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The Mystery of the Sassoon Torah Shields A set of Torah shields recently exhibited by Sotheby’s isn’t just beautiful—it also contains a hidden biblical portrait of the court Jew’s inner conflict.
Medieval Echoes Rushing in from the Boston airport on a bright Sunday morning, I breathlessly rolled into Boston College’s Gasson Hall, surprised by the sumptuous kosher lunch set out, and settled into the first of a series of PowerPoint Presentations delivered about illuminated medieval Jewish…
Masterpieces from the Bodleian Library “King Girded With Might,” Tripartite Mahzor, 14th century, courtesy Bodleian Library & Jewish Museum In the eyes of the ram lies the artist’s commentary on the Rosh HaShanah piyyut; “The King Girded with Strength.” From the Tripartite Mahzor (German 14th century),…
Finding Moses: Part I As the year draws to a close we have the book of Deuteronomy before us week after week, reviewing many halachos and reminding us of our harrowing trek through the wilderness. Moshe Rabbeinu is the stern narrator, guiding us to the…
Rylands Haggadah: Medieval Jewish Art in Context The Rylands Haggadah, created in Catalonia Spain sometime around 1330, is a towering masterpiece of Jewish Art.  In addition to pages of piyutim surrounded by ornate decorative and figurative micrography, richly decorated Haggadah text and blessings, there is…
At Home in Florence? The auction at Christie’s in Paris this May 11 of a Tuscan Mahzor, created and illuminated in the 1490s, will be an extraordinary event.  This rare example of illuminated Jewish art has never before been seen publicly in over 500 years…
The Medieval Haggadah: Art, Narrative & Religious Imagination Golden Haggadah, fol. 4v, ca. 1320-1330, illuminated manuscript London, British Library, courtesy The Medieval Haggadah by Marc Michael Epstein, Yale University Press, 2011 The Golden Haggadah was created in Catalonia, Spain sometime around 1320.  So named because all…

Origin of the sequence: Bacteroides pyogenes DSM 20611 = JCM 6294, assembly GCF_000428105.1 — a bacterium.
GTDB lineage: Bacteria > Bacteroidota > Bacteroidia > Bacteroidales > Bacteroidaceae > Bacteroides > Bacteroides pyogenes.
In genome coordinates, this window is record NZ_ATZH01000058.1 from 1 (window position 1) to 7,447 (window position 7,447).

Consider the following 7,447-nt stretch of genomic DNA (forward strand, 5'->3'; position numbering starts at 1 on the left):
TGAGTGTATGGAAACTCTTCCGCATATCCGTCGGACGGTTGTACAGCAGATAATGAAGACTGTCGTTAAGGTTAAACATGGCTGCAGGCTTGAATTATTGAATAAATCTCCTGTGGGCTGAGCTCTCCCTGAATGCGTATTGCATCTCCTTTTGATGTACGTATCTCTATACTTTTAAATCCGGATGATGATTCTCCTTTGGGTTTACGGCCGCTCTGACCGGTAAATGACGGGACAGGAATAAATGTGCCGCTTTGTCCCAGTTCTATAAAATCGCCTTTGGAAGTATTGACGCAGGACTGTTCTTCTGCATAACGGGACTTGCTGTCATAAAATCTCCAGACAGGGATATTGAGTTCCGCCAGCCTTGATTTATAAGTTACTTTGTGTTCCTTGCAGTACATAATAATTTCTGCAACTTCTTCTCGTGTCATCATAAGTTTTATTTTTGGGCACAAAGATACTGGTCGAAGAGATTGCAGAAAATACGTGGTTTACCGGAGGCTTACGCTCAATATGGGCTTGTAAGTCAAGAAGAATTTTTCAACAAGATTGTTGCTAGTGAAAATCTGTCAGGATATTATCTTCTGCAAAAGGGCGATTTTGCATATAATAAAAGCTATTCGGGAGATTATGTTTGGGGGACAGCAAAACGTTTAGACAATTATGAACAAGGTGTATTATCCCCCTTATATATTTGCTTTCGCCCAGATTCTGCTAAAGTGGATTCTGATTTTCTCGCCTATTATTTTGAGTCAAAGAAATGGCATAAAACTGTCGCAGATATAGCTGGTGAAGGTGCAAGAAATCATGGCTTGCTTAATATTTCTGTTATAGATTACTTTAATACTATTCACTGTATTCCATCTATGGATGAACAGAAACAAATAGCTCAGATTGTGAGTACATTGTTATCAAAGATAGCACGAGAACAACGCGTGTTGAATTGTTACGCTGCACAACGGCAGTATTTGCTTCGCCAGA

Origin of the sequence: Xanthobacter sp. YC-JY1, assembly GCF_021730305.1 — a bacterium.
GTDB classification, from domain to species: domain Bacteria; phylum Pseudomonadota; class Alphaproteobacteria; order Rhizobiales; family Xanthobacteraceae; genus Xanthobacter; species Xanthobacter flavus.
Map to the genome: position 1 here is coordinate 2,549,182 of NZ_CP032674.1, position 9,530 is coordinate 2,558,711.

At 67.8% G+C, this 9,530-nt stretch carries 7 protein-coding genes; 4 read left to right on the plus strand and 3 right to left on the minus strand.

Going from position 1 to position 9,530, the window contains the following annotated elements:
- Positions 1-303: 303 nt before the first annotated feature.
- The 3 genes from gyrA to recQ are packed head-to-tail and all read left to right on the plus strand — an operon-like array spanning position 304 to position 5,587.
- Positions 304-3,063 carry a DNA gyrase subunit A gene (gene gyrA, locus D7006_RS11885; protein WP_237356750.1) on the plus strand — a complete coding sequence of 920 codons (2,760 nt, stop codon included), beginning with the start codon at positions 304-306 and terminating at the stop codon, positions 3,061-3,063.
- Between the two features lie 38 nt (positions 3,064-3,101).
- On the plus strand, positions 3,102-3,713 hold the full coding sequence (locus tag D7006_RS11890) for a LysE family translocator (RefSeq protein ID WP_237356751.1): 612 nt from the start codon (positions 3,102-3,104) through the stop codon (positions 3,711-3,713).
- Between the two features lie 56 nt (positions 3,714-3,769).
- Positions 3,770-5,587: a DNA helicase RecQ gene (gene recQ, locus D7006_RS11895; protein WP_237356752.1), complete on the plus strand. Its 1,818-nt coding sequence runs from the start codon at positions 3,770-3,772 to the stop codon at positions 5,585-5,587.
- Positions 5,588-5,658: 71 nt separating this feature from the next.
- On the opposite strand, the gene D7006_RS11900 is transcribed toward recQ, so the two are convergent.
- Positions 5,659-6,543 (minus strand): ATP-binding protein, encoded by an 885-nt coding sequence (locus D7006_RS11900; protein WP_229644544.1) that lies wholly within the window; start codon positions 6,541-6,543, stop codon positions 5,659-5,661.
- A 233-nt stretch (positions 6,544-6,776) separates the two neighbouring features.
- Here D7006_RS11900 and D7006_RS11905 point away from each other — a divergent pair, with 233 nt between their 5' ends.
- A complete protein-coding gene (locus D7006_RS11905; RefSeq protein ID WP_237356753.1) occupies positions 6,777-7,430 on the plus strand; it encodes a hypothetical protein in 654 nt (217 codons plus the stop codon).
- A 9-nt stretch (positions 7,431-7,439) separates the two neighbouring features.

The Medieval Haggadah: Art, Narrative & Religious Imagination By Marc Michael Epstein, Yale University Press, New Haven and London, 2011 The Dura Europos synagogue murals (245 CE) evidenced the first great flowering of Jewish visual creativity, quickly followed by the creation of at least 17…
Mourning, Memory & Art David Roberts (1796-1864) was a Scottish painter who in the late 1830’s traveled extensively in the Levant and Egypt documenting “Orientalist” sites in drawings and watercolors. Together with the lithographer Louis Haghe, he marketed his work to a public eager for…
Considering Dura: Part I The dilemma of the Jewish artist is that he or she is often dismissed out of hand as a cultural and halachic impossibility.  And yet a very real history exists to reveal a great many antecedents.  Jews have made Jewish art…
A Mohel’s Siddur by Aryeh ben Judah Leib Imagine you are a mohel and, thank God, business is booming.  It’s a good living and you even have time to sit and learn in between the jobs that seem to crop up at least once a…
Considering Dura: Part II Dura Europos looms large in the history of Jewish Art not only because of its place as the earliest example of Jewish Art but also because its achievements are seemingly at odds with the conceptual and halachic problems it presents.  The…

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